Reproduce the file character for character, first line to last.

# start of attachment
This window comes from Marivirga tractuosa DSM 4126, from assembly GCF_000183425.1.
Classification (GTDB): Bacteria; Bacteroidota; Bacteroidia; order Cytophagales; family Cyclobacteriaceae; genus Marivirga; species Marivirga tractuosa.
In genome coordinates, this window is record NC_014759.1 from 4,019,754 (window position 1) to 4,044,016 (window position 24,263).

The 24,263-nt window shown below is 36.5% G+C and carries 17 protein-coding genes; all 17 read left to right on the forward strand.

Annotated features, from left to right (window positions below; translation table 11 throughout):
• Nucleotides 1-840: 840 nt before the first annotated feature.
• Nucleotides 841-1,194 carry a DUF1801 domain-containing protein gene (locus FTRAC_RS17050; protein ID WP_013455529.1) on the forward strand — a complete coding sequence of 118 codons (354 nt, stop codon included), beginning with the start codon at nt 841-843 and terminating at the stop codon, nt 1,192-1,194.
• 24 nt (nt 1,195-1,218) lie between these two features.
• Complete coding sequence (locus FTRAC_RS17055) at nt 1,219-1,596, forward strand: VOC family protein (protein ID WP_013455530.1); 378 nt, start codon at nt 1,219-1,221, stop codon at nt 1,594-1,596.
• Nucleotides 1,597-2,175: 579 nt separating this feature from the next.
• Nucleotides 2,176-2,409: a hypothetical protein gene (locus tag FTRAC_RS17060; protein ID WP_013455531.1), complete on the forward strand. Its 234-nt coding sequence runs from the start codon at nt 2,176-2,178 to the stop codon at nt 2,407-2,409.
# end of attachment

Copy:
This window comes from Marivirga tractuosa DSM 4126, from assembly GCF_000183425.1.
Classification (GTDB): Bacteria; Bacteroidota; Bacteroidia; order Cytophagales; family Cyclobacteriaceae; genus Marivirga; species Marivirga tractuosa.
In genome coordinates, this window is record NC_014759.1 from 4,019,754 (window position 1) to 4,044,016 (window position 24,263).

The 24,263-nt window shown below is 36.5% G+C and carries 17 protein-coding genes; all 17 read left to right on the forward strand.

Annotated features, from left to right (window positions below; translation table 11 throughout):
• Nucleotides 1-840: 840 nt before the first annotated feature.
• Nucleotides 841-1,194 carry a DUF1801 domain-containing protein gene (locus FTRAC_RS17050; protein ID WP_013455529.1) on the forward strand — a complete coding sequence of 118 codons (354 nt, stop codon included), beginning with the start codon at nt 841-843 and terminating at the stop codon, nt 1,192-1,194.
• 24 nt (nt 1,195-1,218) lie between these two features.
• Complete coding sequence (locus FTRAC_RS17055) at nt 1,219-1,596, forward strand: VOC family protein (protein ID WP_013455530.1); 378 nt, start codon at nt 1,219-1,221, stop codon at nt 1,594-1,596.
• Nucleotides 1,597-2,175: 579 nt separating this feature from the next.
• Nucleotides 2,176-2,409: a hypothetical protein gene (locus tag FTRAC_RS17060; protein ID WP_013455531.1), complete on the forward strand. Its 234-nt coding sequence runs from the start codon at nt 2,176-2,178 to the stop codon at nt 2,407-2,409.